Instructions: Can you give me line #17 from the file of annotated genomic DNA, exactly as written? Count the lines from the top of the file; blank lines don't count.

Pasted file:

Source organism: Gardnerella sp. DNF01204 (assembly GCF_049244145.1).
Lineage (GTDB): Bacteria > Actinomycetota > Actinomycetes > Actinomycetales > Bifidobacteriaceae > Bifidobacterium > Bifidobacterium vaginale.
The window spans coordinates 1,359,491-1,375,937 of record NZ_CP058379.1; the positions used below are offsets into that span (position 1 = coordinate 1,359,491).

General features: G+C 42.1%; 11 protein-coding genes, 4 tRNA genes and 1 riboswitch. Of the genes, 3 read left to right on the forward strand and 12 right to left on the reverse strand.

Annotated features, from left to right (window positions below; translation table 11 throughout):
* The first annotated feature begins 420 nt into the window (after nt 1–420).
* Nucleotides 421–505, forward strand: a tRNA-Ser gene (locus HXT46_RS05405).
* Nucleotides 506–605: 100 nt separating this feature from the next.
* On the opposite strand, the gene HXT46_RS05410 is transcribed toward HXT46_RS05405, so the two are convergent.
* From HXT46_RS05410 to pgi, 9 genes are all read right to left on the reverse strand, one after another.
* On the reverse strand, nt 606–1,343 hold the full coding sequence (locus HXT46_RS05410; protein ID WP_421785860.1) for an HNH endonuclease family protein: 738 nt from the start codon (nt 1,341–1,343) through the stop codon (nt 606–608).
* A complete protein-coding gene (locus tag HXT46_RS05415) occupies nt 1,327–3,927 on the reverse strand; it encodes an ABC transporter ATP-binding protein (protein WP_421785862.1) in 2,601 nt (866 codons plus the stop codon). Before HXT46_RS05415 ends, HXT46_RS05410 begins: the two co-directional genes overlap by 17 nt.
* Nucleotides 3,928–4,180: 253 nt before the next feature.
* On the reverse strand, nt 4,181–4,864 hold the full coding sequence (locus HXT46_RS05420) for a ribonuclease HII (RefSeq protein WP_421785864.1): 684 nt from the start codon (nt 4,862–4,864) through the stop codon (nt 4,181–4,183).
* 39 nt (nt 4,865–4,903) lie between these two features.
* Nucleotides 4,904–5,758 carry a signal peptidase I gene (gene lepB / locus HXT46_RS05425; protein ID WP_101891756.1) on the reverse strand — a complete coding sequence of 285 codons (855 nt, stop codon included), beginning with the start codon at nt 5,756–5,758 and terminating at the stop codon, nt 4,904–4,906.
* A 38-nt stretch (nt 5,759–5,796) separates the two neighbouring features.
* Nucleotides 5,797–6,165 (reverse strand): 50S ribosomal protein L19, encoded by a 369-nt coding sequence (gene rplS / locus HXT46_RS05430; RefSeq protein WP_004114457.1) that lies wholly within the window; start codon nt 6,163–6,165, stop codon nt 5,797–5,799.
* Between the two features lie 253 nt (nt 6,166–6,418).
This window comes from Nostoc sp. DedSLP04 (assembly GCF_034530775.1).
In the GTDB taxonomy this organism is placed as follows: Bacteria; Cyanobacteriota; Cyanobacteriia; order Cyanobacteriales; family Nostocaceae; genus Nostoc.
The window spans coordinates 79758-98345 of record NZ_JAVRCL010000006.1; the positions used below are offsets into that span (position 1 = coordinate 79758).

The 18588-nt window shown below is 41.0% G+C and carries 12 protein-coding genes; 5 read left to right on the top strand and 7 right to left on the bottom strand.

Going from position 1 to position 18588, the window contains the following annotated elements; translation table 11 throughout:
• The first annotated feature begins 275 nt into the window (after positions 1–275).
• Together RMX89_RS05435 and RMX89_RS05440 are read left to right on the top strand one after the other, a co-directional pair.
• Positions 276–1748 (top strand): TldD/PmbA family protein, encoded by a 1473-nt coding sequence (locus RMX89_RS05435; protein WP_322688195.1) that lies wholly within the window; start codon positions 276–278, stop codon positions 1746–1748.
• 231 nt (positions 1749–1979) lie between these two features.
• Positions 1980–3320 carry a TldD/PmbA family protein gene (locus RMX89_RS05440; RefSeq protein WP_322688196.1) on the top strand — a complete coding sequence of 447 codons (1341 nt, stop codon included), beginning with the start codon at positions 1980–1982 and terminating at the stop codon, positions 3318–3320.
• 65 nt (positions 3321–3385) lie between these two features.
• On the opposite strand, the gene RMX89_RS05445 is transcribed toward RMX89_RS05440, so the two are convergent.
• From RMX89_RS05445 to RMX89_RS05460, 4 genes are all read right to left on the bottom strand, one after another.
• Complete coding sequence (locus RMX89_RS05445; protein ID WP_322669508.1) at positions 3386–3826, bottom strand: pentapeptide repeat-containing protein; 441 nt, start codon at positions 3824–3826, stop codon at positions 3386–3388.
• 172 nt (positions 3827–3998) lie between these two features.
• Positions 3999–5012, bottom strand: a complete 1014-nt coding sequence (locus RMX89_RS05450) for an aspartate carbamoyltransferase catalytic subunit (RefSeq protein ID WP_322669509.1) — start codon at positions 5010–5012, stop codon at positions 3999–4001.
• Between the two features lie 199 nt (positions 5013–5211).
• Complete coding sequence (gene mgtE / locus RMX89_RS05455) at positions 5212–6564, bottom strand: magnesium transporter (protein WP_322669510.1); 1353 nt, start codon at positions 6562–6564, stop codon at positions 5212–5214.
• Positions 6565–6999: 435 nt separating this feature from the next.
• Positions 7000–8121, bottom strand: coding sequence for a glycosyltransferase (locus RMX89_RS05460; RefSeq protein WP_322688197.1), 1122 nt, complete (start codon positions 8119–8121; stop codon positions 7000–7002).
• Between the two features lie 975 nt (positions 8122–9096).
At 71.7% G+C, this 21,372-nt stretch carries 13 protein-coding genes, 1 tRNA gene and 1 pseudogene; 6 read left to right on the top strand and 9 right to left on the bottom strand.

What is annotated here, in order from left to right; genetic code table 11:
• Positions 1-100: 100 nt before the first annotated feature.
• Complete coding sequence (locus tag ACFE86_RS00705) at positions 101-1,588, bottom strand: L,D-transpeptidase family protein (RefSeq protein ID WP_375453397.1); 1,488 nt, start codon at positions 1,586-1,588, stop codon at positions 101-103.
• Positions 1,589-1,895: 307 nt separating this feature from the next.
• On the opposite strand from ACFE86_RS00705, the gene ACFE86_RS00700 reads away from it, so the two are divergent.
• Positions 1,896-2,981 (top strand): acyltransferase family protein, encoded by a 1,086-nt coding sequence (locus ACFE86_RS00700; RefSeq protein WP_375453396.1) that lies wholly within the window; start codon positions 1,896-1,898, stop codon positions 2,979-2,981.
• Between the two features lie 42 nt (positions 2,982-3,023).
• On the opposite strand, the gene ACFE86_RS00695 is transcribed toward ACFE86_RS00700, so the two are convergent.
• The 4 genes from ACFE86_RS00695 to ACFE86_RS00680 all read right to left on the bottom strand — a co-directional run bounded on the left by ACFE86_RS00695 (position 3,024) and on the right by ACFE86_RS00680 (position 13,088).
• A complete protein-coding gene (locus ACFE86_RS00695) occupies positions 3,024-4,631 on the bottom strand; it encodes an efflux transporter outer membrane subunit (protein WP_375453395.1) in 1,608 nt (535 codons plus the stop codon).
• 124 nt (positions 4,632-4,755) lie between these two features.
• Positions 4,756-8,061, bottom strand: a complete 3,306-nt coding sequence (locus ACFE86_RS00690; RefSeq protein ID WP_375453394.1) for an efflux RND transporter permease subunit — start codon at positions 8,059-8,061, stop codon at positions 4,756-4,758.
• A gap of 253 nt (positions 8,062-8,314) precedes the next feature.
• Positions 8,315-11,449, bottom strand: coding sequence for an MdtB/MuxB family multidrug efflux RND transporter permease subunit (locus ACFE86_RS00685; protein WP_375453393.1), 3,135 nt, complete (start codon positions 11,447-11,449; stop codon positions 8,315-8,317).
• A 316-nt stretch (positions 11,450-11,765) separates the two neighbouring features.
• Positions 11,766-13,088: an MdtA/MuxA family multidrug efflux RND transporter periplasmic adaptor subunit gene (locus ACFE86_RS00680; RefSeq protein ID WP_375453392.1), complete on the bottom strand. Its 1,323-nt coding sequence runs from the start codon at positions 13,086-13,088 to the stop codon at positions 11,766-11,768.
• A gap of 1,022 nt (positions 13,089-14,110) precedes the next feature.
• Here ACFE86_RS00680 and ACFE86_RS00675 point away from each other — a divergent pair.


* A 38-nt stretch (nt 5,759–5,796) separates the two neighbouring features.